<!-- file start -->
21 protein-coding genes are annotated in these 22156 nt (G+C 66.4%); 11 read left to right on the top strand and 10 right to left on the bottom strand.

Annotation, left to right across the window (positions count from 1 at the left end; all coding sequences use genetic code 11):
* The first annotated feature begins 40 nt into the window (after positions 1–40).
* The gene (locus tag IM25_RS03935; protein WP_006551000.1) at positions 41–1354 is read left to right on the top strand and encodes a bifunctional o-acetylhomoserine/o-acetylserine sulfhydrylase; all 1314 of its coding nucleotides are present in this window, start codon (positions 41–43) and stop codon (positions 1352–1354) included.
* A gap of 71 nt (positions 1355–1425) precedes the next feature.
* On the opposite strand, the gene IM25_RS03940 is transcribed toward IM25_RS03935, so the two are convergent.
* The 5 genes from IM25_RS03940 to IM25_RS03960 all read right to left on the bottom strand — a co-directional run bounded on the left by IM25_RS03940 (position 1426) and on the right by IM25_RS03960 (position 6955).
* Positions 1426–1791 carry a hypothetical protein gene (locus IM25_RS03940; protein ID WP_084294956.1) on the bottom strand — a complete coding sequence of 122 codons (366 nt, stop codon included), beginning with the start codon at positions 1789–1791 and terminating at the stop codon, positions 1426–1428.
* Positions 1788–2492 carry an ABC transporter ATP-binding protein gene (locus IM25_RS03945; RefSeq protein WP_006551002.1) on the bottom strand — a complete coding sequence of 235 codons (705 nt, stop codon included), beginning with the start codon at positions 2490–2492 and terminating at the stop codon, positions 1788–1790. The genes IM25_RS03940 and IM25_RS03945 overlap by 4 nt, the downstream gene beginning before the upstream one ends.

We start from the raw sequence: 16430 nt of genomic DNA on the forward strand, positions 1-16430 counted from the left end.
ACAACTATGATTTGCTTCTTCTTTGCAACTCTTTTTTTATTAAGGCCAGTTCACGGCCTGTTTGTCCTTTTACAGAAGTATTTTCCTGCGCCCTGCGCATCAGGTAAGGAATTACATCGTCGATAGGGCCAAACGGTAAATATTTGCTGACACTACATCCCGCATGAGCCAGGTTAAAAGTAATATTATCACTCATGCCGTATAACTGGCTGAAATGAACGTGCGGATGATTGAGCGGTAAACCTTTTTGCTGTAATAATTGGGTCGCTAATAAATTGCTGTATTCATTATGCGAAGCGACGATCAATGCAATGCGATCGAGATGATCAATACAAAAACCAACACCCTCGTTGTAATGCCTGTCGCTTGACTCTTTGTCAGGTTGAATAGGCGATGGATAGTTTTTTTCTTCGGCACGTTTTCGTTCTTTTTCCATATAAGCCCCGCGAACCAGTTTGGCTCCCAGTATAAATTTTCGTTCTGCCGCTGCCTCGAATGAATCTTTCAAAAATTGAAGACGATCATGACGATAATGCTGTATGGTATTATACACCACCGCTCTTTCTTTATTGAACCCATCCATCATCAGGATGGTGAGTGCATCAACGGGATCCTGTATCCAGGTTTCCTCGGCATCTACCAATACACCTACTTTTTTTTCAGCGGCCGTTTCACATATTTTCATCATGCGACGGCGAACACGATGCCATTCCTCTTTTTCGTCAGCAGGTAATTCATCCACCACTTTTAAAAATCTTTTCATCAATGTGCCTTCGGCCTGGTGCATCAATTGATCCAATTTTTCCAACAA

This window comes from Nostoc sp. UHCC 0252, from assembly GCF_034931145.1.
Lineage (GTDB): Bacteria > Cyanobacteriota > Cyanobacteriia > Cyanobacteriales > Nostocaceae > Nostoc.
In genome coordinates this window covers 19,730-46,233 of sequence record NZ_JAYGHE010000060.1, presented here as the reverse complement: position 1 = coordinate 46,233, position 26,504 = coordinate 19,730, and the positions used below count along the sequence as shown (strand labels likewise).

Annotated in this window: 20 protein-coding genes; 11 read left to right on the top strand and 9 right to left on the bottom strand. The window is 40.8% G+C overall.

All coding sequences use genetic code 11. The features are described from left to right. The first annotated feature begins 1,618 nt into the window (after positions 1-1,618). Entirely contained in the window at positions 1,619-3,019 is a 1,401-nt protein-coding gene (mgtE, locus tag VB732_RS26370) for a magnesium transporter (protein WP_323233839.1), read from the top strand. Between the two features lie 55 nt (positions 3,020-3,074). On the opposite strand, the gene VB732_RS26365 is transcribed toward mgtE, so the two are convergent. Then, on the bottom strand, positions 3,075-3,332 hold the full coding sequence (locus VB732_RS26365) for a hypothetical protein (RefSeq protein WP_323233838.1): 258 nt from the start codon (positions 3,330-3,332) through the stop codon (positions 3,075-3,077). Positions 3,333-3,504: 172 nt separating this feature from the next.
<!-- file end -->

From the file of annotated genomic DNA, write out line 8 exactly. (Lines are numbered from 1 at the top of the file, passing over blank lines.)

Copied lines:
* Positions 1426–1791 carry a hypothetical protein gene (locus IM25_RS03940; protein ID WP_084294956.1) on the bottom strand — a complete coding sequence of 122 codons (366 nt, stop codon included), beginning with the start codon at positions 1789–1791 and terminating at the stop codon, positions 1426–1428.